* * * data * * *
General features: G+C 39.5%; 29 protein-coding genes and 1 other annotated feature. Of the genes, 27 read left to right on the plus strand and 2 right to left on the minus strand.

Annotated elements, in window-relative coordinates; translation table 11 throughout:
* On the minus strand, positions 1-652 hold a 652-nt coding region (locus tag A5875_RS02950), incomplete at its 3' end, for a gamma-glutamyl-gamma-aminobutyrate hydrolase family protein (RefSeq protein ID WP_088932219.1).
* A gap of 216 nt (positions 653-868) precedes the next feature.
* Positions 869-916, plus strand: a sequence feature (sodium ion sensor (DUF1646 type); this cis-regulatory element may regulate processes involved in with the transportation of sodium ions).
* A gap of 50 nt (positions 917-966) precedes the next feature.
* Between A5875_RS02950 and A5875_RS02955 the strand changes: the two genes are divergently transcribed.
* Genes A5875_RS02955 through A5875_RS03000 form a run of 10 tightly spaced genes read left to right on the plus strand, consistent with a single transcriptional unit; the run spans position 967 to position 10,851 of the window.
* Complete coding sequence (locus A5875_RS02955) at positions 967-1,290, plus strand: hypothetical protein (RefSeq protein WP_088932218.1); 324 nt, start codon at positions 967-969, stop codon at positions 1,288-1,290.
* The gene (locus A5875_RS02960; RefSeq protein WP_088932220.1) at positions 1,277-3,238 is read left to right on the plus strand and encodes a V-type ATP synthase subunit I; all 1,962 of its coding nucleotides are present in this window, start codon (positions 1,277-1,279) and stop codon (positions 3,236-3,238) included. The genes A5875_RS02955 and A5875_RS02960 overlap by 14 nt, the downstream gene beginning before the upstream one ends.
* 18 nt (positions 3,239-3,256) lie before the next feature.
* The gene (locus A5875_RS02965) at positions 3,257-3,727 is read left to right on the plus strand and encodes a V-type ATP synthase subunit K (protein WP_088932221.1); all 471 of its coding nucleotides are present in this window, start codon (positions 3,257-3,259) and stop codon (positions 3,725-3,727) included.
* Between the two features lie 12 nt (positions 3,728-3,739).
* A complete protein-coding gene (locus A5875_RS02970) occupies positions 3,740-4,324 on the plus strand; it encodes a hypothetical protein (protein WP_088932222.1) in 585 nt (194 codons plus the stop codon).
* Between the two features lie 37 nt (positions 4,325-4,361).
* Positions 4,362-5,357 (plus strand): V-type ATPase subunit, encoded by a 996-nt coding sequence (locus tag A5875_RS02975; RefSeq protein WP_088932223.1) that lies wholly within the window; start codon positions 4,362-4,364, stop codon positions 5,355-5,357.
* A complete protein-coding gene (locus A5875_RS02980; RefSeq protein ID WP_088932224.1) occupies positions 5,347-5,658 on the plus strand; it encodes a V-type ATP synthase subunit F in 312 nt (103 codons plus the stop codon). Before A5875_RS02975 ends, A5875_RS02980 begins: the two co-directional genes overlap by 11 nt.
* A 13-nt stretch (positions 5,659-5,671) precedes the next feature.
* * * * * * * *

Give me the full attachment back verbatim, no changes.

General features: G+C 39.5%; 29 protein-coding genes and 1 other annotated feature. Of the genes, 27 read left to right on the plus strand and 2 right to left on the minus strand.

Annotated elements, in window-relative coordinates; translation table 11 throughout:
* On the minus strand, positions 1-652 hold a 652-nt coding region (locus tag A5875_RS02950), incomplete at its 3' end, for a gamma-glutamyl-gamma-aminobutyrate hydrolase family protein (RefSeq protein ID WP_088932219.1).
* A gap of 216 nt (positions 653-868) precedes the next feature.
* Positions 869-916, plus strand: a sequence feature (sodium ion sensor (DUF1646 type); this cis-regulatory element may regulate processes involved in with the transportation of sodium ions).
* A gap of 50 nt (positions 917-966) precedes the next feature.
* Between A5875_RS02950 and A5875_RS02955 the strand changes: the two genes are divergently transcribed.
* Genes A5875_RS02955 through A5875_RS03000 form a run of 10 tightly spaced genes read left to right on the plus strand, consistent with a single transcriptional unit; the run spans position 967 to position 10,851 of the window.
* Complete coding sequence (locus A5875_RS02955) at positions 967-1,290, plus strand: hypothetical protein (RefSeq protein WP_088932218.1); 324 nt, start codon at positions 967-969, stop codon at positions 1,288-1,290.
* The gene (locus A5875_RS02960; RefSeq protein WP_088932220.1) at positions 1,277-3,238 is read left to right on the plus strand and encodes a V-type ATP synthase subunit I; all 1,962 of its coding nucleotides are present in this window, start codon (positions 1,277-1,279) and stop codon (positions 3,236-3,238) included. The genes A5875_RS02955 and A5875_RS02960 overlap by 14 nt, the downstream gene beginning before the upstream one ends.
* 18 nt (positions 3,239-3,256) lie before the next feature.
* The gene (locus A5875_RS02965) at positions 3,257-3,727 is read left to right on the plus strand and encodes a V-type ATP synthase subunit K (protein WP_088932221.1); all 471 of its coding nucleotides are present in this window, start codon (positions 3,257-3,259) and stop codon (positions 3,725-3,727) included.
* Between the two features lie 12 nt (positions 3,728-3,739).
* A complete protein-coding gene (locus A5875_RS02970) occupies positions 3,740-4,324 on the plus strand; it encodes a hypothetical protein (protein WP_088932222.1) in 585 nt (194 codons plus the stop codon).
* Between the two features lie 37 nt (positions 4,325-4,361).
* Positions 4,362-5,357 (plus strand): V-type ATPase subunit, encoded by a 996-nt coding sequence (locus tag A5875_RS02975; RefSeq protein WP_088932223.1) that lies wholly within the window; start codon positions 4,362-4,364, stop codon positions 5,355-5,357.
* A complete protein-coding gene (locus A5875_RS02980; RefSeq protein ID WP_088932224.1) occupies positions 5,347-5,658 on the plus strand; it encodes a V-type ATP synthase subunit F in 312 nt (103 codons plus the stop codon). Before A5875_RS02975 ends, A5875_RS02980 begins: the two co-directional genes overlap by 11 nt.
* A 13-nt stretch (positions 5,659-5,671) precedes the next feature.